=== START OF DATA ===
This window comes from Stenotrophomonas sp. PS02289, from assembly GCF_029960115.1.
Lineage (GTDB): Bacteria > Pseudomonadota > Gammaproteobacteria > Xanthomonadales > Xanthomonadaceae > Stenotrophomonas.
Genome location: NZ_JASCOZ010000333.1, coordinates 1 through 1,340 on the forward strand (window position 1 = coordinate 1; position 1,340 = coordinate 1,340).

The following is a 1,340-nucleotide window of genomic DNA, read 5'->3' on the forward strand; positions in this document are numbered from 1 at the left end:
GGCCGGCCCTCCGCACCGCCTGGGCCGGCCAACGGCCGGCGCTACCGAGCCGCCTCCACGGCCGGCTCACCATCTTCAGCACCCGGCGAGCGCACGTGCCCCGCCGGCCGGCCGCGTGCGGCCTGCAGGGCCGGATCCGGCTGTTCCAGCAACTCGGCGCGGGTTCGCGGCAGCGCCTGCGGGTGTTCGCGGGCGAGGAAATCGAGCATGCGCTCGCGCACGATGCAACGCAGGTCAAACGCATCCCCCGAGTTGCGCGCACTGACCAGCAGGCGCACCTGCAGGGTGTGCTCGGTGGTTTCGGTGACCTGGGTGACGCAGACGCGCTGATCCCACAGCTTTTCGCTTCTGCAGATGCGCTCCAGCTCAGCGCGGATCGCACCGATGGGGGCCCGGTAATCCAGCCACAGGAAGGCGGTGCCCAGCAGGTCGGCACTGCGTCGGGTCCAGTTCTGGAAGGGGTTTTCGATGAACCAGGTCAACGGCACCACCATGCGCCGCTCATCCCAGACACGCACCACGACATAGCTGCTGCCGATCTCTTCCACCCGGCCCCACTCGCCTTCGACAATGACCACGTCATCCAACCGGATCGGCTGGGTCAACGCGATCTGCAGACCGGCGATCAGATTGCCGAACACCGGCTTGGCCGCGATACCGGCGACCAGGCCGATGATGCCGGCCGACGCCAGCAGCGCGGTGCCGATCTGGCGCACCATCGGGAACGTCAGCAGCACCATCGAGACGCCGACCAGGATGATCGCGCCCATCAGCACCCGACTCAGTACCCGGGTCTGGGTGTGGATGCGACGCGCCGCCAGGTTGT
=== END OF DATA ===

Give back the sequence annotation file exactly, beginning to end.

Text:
This window comes from Stenotrophomonas sp. PS02289, from assembly GCF_029960115.1.
Lineage (GTDB): Bacteria > Pseudomonadota > Gammaproteobacteria > Xanthomonadales > Xanthomonadaceae > Stenotrophomonas.
Genome location: NZ_JASCOZ010000333.1, coordinates 1 through 1,340 on the forward strand (window position 1 = coordinate 1; position 1,340 = coordinate 1,340).

The following is a 1,340-nucleotide window of genomic DNA, read 5'->3' on the forward strand; positions in this document are numbered from 1 at the left end:
GGCCGGCCCTCCGCACCGCCTGGGCCGGCCAACGGCCGGCGCTACCGAGCCGCCTCCACGGCCGGCTCACCATCTTCAGCACCCGGCGAGCGCACGTGCCCCGCCGGCCGGCCGCGTGCGGCCTGCAGGGCCGGATCCGGCTGTTCCAGCAACTCGGCGCGGGTTCGCGGCAGCGCCTGCGGGTGTTCGCGGGCGAGGAAATCGAGCATGCGCTCGCGCACGATGCAACGCAGGTCAAACGCATCCCCCGAGTTGCGCGCACTGACCAGCAGGCGCACCTGCAGGGTGTGCTCGGTGGTTTCGGTGACCTGGGTGACGCAGACGCGCTGATCCCACAGCTTTTCGCTTCTGCAGATGCGCTCCAGCTCAGCGCGGATCGCACCGATGGGGGCCCGGTAATCCAGCCACAGGAAGGCGGTGCCCAGCAGGTCGGCACTGCGTCGGGTCCAGTTCTGGAAGGGGTTTTCGATGAACCAGGTCAACGGCACCACCATGCGCCGCTCATCCCAGACACGCACCACGACATAGCTGCTGCCGATCTCTTCCACCCGGCCCCACTCGCCTTCGACAATGACCACGTCATCCAACCGGATCGGCTGGGTCAACGCGATCTGCAGACCGGCGATCAGATTGCCGAACACCGGCTTGGCCGCGATACCGGCGACCAGGCCGATGATGCCGGCCGACGCCAGCAGCGCGGTGCCGATCTGGCGCACCATCGGGAACGTCAGCAGCACCATCGAGACGCCGACCAGGATGATCGCGCCCATCAGCACCCGACTCAGTACCCGGGTCTGGGTGTGGATGCGACGCGCCGCCAGGTTGT